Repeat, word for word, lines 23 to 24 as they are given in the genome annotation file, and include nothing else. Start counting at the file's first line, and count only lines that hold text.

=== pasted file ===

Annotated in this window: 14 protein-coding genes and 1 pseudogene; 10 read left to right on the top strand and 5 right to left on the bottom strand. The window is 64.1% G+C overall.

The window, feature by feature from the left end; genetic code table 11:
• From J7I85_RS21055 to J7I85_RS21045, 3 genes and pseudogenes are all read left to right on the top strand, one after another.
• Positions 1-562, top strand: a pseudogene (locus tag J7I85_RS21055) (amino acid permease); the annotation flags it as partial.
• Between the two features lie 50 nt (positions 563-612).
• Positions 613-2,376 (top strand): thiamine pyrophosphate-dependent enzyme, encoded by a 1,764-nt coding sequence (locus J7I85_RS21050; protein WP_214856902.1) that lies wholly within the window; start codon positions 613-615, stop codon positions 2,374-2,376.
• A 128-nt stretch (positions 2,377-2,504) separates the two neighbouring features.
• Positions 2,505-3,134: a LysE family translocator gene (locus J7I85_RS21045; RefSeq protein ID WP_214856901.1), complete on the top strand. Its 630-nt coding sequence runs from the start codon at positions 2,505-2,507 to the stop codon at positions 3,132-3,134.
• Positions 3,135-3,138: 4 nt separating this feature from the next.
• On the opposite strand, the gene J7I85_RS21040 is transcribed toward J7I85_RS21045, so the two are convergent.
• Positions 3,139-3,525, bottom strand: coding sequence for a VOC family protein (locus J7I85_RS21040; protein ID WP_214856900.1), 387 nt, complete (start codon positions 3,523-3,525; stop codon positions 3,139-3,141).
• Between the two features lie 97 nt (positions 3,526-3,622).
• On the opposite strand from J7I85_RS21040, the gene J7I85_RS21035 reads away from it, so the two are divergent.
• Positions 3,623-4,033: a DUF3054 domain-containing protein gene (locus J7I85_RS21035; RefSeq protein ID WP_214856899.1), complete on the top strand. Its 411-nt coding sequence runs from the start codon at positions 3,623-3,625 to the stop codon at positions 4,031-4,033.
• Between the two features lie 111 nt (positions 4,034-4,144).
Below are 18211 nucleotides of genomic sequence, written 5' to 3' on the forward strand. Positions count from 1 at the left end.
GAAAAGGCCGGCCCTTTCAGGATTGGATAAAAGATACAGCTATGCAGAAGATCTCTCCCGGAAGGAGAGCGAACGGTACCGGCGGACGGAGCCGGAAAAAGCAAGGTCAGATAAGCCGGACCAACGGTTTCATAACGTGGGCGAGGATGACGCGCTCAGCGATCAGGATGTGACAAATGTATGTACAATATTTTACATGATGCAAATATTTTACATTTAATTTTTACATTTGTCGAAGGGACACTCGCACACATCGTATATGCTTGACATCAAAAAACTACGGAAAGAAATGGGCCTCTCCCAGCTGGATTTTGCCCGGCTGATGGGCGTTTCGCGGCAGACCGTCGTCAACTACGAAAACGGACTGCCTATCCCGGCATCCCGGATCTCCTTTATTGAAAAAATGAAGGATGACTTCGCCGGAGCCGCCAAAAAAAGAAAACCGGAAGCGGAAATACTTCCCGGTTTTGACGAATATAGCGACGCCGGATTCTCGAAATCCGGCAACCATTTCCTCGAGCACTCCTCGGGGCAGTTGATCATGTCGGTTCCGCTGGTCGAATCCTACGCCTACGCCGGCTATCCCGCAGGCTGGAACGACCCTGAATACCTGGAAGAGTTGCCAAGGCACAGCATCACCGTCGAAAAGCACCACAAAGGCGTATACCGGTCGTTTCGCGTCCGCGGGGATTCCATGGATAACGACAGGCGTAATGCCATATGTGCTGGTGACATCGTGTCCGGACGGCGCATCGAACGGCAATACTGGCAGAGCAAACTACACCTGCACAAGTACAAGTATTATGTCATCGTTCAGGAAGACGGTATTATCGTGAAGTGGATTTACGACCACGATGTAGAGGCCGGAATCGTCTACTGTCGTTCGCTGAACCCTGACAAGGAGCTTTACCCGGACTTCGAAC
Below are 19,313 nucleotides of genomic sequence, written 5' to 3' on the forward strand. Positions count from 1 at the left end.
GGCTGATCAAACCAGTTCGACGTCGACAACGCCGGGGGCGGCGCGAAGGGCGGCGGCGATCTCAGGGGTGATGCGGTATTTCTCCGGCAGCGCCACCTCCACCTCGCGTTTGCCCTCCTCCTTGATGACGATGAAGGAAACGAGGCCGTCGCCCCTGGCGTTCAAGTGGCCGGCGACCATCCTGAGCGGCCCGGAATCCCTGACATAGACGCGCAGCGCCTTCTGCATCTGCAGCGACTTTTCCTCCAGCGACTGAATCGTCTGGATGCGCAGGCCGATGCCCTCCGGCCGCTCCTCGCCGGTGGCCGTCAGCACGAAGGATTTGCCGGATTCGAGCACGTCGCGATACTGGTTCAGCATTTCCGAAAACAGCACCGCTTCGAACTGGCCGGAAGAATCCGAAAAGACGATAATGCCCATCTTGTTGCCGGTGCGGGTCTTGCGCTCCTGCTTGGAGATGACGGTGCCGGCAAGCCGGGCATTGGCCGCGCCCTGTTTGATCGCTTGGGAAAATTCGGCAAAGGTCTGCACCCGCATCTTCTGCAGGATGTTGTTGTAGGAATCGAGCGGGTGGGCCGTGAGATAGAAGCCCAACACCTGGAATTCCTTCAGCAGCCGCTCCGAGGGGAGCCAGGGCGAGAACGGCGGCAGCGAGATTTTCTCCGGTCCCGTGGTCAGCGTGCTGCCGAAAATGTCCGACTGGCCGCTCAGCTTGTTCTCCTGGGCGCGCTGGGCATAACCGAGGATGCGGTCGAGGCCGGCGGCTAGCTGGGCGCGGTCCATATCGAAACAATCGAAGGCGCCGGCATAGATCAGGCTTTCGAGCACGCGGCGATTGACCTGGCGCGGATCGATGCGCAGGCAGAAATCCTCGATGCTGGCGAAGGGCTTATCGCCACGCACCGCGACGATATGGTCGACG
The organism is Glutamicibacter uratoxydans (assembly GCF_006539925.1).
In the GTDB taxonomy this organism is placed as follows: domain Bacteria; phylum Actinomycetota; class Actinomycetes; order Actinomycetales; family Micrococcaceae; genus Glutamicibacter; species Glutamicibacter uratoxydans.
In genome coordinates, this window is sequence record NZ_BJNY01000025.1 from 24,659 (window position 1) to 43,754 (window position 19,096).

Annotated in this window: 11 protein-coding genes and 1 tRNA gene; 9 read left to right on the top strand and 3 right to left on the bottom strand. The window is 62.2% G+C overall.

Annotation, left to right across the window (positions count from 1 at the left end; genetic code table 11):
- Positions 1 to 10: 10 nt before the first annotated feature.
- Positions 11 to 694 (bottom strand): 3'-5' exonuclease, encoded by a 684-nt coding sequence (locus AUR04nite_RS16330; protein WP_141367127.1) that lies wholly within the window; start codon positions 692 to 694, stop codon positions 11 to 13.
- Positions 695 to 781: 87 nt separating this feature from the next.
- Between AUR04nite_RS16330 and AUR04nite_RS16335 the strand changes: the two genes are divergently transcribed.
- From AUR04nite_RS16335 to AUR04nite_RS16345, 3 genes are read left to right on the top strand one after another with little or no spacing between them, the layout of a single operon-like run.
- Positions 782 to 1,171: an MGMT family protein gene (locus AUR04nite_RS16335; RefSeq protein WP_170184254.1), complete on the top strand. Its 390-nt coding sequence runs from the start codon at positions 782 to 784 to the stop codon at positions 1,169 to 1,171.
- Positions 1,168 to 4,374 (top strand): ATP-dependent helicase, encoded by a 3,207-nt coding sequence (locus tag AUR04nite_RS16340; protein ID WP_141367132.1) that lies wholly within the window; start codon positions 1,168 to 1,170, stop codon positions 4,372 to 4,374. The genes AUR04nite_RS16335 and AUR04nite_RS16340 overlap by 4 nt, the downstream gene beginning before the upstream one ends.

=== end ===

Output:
Annotated in this window: 11 protein-coding genes and 1 tRNA gene; 9 read left to right on the top strand and 3 right to left on the bottom strand. The window is 62.2% G+C overall.

Annotation, left to right across the window (positions count from 1 at the left end; genetic code table 11):